Parnassia palustris, SE: Slåtterblomma, DE: Sumpf-Herzblatt,
NL: Parnassuskruid, UK: Grass-of-Parnassus
|| ||Parnassia palustris L.|
|| ||Slåtterblomma; synonym: hjärtblad, hjärtblomma|
|| ||Grass-of-Parnassus, Marsh Grass-of-Parnassus, Northern Grass-of-Parnassus, Bog-star |
|| ||Celastraceae, staff vine or bittersweet family, Benvedsväxter (Parnassiaceae, Slåtterblommeväxter)|
|| ||Deciduous, herbaceous perennial|
|| ||Height 5-25 cm, erect; usually 1-leaved, sometimes 2-leaved or leafles|
|| ||Oval to heart-shaped|
|| ||solitary terminating stems; sepals densely purple-brown punctate, elliptic or oblong; Cup-shaped,5 white petals, translucent nerves; stamens 5; pistil of 4 fused carpels, almost lacking style, with 4 stigmas; with claw, with scales or nectaries fringed with hairs, and yellow glands|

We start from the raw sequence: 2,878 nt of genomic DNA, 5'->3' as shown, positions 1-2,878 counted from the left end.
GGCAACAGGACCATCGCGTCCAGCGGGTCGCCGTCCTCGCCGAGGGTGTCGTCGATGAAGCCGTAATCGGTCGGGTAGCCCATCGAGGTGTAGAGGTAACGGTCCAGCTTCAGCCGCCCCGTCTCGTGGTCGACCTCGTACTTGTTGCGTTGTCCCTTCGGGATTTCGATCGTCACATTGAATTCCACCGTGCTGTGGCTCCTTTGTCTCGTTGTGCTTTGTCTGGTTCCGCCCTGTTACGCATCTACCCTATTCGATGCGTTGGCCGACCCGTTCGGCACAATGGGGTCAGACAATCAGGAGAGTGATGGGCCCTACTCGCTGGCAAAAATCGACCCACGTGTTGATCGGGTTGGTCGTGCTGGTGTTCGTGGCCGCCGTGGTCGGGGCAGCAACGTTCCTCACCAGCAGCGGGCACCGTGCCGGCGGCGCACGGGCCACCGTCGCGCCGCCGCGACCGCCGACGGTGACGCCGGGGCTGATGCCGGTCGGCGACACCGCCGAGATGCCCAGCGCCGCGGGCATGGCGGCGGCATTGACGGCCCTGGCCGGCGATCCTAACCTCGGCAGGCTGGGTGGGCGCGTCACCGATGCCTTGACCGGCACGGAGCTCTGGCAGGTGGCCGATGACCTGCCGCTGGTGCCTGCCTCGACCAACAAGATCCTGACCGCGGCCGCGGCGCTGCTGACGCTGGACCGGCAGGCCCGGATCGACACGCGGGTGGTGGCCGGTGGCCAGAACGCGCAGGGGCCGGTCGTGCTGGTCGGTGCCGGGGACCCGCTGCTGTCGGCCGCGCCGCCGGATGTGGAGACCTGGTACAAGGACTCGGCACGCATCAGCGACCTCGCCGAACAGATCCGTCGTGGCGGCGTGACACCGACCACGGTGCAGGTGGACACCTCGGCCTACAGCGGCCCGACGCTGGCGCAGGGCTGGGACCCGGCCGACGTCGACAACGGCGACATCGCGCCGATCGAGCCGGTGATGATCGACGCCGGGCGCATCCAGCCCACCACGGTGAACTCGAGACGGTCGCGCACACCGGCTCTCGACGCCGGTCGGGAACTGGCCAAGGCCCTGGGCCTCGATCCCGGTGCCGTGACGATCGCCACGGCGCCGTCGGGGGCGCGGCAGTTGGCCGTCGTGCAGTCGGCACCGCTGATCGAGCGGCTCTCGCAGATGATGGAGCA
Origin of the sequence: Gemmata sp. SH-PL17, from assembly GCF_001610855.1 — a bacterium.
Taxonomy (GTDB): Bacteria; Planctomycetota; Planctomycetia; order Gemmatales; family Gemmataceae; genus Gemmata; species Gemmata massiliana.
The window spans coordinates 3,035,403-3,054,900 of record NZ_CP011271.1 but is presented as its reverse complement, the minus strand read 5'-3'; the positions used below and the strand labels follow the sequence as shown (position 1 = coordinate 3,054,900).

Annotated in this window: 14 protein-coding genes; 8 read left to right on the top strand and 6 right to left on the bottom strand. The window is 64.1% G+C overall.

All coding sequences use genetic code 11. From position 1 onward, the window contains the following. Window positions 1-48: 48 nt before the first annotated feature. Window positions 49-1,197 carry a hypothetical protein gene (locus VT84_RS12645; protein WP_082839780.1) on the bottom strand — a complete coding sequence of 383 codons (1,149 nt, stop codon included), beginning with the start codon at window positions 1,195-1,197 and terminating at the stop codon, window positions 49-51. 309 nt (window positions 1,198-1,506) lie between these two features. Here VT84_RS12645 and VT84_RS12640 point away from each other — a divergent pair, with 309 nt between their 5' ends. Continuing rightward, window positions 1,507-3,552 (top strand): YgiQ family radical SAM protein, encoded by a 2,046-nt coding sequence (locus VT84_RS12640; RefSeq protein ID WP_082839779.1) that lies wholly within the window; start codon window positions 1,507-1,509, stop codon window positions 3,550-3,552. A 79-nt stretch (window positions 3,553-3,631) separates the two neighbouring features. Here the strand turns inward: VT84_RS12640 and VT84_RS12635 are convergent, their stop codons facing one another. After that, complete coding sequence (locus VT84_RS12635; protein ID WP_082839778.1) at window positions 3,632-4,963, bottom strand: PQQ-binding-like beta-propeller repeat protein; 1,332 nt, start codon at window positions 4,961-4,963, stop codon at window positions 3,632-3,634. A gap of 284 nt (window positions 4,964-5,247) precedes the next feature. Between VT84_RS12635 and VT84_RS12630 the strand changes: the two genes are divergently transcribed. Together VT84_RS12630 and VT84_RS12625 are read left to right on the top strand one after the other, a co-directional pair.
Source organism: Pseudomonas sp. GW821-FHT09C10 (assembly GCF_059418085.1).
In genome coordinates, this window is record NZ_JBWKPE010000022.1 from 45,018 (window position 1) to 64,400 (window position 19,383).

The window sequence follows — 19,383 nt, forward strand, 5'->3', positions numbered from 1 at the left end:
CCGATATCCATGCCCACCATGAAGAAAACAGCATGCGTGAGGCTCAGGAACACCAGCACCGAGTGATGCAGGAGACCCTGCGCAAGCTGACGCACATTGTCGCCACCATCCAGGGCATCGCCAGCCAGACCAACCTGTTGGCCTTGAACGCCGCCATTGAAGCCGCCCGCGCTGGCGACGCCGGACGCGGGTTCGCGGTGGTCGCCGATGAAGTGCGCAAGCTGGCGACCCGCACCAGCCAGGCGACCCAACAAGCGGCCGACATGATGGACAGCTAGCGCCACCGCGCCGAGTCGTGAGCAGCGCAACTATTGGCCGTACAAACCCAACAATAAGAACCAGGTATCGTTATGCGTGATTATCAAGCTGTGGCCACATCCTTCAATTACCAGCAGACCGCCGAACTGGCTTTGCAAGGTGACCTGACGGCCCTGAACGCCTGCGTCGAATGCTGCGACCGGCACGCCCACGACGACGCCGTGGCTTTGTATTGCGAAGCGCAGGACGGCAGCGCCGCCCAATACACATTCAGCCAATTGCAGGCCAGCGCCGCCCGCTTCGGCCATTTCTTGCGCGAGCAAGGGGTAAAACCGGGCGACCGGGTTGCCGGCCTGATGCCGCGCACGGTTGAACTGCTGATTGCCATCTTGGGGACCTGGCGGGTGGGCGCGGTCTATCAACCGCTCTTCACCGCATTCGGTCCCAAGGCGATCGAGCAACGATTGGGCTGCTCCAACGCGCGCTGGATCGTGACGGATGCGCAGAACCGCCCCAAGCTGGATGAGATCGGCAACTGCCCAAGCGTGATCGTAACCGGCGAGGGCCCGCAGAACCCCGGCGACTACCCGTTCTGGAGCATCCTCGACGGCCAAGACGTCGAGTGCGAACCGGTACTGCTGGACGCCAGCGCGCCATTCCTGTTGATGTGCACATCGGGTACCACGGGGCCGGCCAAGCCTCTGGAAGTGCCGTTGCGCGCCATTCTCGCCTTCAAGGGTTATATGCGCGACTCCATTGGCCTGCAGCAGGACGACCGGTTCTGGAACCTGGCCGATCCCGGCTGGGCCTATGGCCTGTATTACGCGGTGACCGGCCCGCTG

|| ||Capsule ovoid, 4-lobed; Seeds brown, glossy, oblong|
|| ||Fens, damp river-bank meadows and fells|
|| ||All over Sweden|
Derivation of the botanical name:
Parnassia, from Mount Parnassus in Greece, and was called gramen parnassium by Dodonaeus. In ancient times Mount Parnassus in Greece was said to be the home of Apollo and his muse – and grass of Parnassus is certainly as beautiful as any poem.
palustris, Palus, pool; growing in marshes.
- The standard author abbreviation L. is used to indicate Carl Linnaeus (1707 – 1778), a Swedish botanist, physician, and zoologist, the father of modern taxonomy.